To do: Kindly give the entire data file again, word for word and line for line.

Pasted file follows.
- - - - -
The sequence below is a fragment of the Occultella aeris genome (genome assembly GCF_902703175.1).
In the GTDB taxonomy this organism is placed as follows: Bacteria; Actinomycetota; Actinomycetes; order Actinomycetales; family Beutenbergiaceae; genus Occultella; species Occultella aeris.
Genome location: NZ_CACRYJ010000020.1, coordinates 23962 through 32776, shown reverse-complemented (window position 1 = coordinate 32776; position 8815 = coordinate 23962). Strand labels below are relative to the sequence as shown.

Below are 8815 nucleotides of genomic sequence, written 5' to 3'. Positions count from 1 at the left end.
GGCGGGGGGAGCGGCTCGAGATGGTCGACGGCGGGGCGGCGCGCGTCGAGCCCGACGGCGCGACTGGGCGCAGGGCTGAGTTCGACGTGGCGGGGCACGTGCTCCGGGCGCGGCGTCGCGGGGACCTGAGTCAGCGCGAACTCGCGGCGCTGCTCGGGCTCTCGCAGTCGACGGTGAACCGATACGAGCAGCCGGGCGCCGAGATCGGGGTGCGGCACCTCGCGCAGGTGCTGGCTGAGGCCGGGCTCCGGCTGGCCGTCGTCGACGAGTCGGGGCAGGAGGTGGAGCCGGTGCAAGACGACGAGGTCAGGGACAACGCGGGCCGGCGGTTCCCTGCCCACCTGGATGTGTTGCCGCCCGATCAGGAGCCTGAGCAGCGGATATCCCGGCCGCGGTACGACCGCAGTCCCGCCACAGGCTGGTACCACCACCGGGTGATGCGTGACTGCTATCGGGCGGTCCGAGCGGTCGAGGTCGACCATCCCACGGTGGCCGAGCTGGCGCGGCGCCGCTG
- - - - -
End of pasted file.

The sequence below is a fragment of the Occultella aeris genome (genome assembly GCF_902703175.1).
In the GTDB taxonomy this organism is placed as follows: Bacteria; Actinomycetota; Actinomycetes; order Actinomycetales; family Beutenbergiaceae; genus Occultella; species Occultella aeris.
Genome location: NZ_CACRYJ010000020.1, coordinates 23962 through 32776, shown reverse-complemented (window position 1 = coordinate 32776; position 8815 = coordinate 23962). Strand labels below are relative to the sequence as shown.

Below are 8815 nucleotides of genomic sequence, written 5' to 3'. Positions count from 1 at the left end.
GGCGGGGGGAGCGGCTCGAGATGGTCGACGGCGGGGCGGCGCGCGTCGAGCCCGACGGCGCGACTGGGCGCAGGGCTGAGTTCGACGTGGCGGGGCACGTGCTCCGGGCGCGGCGTCGCGGGGACCTGAGTCAGCGCGAACTCGCGGCGCTGCTCGGGCTCTCGCAGTCGACGGTGAACCGATACGAGCAGCCGGGCGCCGAGATCGGGGTGCGGCACCTCGCGCAGGTGCTGGCTGAGGCCGGGCTCCGGCTGGCCGTCGTCGACGAGTCGGGGCAGGAGGTGGAGCCGGTGCAAGACGACGAGGTCAGGGACAACGCGGGCCGGCGGTTCCCTGCCCACCTGGATGTGTTGCCGCCCGATCAGGAGCCTGAGCAGCGGATATCCCGGCCGCGGTACGACCGCAGTCCCGCCACAGGCTGGTACCACCACCGGGTGATGCGTGACTGCTATCGGGCGGTCCGAGCGGTCGAGGTCGACCATCCCACGGTGGCCGAGCTGGCGCGGCGCCGCTG